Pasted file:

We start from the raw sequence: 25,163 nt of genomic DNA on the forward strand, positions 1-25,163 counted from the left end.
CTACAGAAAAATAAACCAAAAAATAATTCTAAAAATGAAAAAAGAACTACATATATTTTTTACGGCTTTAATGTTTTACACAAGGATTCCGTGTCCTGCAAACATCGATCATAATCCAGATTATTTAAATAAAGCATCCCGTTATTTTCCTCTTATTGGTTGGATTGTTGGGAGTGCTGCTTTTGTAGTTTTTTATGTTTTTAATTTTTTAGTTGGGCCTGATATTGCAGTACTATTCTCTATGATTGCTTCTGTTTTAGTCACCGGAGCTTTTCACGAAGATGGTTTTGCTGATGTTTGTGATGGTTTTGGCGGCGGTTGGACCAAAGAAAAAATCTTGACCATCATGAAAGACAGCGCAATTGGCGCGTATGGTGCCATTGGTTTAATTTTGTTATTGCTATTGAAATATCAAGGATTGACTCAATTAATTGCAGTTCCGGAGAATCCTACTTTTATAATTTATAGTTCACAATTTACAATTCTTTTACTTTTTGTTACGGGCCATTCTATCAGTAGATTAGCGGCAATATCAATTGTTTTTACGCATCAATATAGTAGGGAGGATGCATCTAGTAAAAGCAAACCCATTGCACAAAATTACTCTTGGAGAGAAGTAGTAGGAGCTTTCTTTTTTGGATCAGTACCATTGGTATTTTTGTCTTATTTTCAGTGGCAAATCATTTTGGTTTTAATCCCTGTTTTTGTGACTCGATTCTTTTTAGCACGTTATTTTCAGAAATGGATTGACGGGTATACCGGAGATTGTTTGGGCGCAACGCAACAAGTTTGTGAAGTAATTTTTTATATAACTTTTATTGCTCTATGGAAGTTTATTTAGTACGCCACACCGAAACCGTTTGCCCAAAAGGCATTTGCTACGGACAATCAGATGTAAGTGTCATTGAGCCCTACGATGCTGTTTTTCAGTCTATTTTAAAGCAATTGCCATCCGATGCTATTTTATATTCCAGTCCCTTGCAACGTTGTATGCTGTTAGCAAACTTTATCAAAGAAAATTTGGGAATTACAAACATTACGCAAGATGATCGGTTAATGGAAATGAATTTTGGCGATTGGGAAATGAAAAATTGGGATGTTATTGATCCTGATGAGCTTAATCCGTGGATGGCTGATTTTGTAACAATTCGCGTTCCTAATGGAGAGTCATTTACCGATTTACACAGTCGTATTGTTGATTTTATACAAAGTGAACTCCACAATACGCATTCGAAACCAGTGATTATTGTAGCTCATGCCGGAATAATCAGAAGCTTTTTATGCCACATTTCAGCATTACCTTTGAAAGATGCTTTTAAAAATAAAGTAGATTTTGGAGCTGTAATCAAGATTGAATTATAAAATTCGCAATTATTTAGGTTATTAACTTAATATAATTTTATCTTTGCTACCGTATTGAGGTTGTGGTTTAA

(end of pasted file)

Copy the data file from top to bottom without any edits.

We start from the raw sequence: 25,163 nt of genomic DNA on the forward strand, positions 1-25,163 counted from the left end.
CTACAGAAAAATAAACCAAAAAATAATTCTAAAAATGAAAAAAGAACTACATATATTTTTTACGGCTTTAATGTTTTACACAAGGATTCCGTGTCCTGCAAACATCGATCATAATCCAGATTATTTAAATAAAGCATCCCGTTATTTTCCTCTTATTGGTTGGATTGTTGGGAGTGCTGCTTTTGTAGTTTTTTATGTTTTTAATTTTTTAGTTGGGCCTGATATTGCAGTACTATTCTCTATGATTGCTTCTGTTTTAGTCACCGGAGCTTTTCACGAAGATGGTTTTGCTGATGTTTGTGATGGTTTTGGCGGCGGTTGGACCAAAGAAAAAATCTTGACCATCATGAAAGACAGCGCAATTGGCGCGTATGGTGCCATTGGTTTAATTTTGTTATTGCTATTGAAATATCAAGGATTGACTCAATTAATTGCAGTTCCGGAGAATCCTACTTTTATAATTTATAGTTCACAATTTACAATTCTTTTACTTTTTGTTACGGGCCATTCTATCAGTAGATTAGCGGCAATATCAATTGTTTTTACGCATCAATATAGTAGGGAGGATGCATCTAGTAAAAGCAAACCCATTGCACAAAATTACTCTTGGAGAGAAGTAGTAGGAGCTTTCTTTTTTGGATCAGTACCATTGGTATTTTTGTCTTATTTTCAGTGGCAAATCATTTTGGTTTTAATCCCTGTTTTTGTGACTCGATTCTTTTTAGCACGTTATTTTCAGAAATGGATTGACGGGTATACCGGAGATTGTTTGGGCGCAACGCAACAAGTTTGTGAAGTAATTTTTTATATAACTTTTATTGCTCTATGGAAGTTTATTTAGTACGCCACACCGAAACCGTTTGCCCAAAAGGCATTTGCTACGGACAATCAGATGTAAGTGTCATTGAGCCCTACGATGCTGTTTTTCAGTCTATTTTAAAGCAATTGCCATCCGATGCTATTTTATATTCCAGTCCCTTGCAACGTTGTATGCTGTTAGCAAACTTTATCAAAGAAAATTTGGGAATTACAAACATTACGCAAGATGATCGGTTAATGGAAATGAATTTTGGCGATTGGGAAATGAAAAATTGGGATGTTATTGATCCTGATGAGCTTAATCCGTGGATGGCTGATTTTGTAACAATTCGCGTTCCTAATGGAGAGTCATTTACCGATTTACACAGTCGTATTGTTGATTTTATACAAAGTGAACTCCACAATACGCATTCGAAACCAGTGATTATTGTAGCTCATGCCGGAATAATCAGAAGCTTTTTATGCCACATTTCAGCATTACCTTTGAAAGATGCTTTTAAAAATAAAGTAGATTTTGGAGCTGTAATCAAGATTGAATTATAAAATTCGCAATTATTTAGGTTATTAACTTAATATAATTTTATCTTTGCTACCGTATTGAGGTTGTGGTTTAA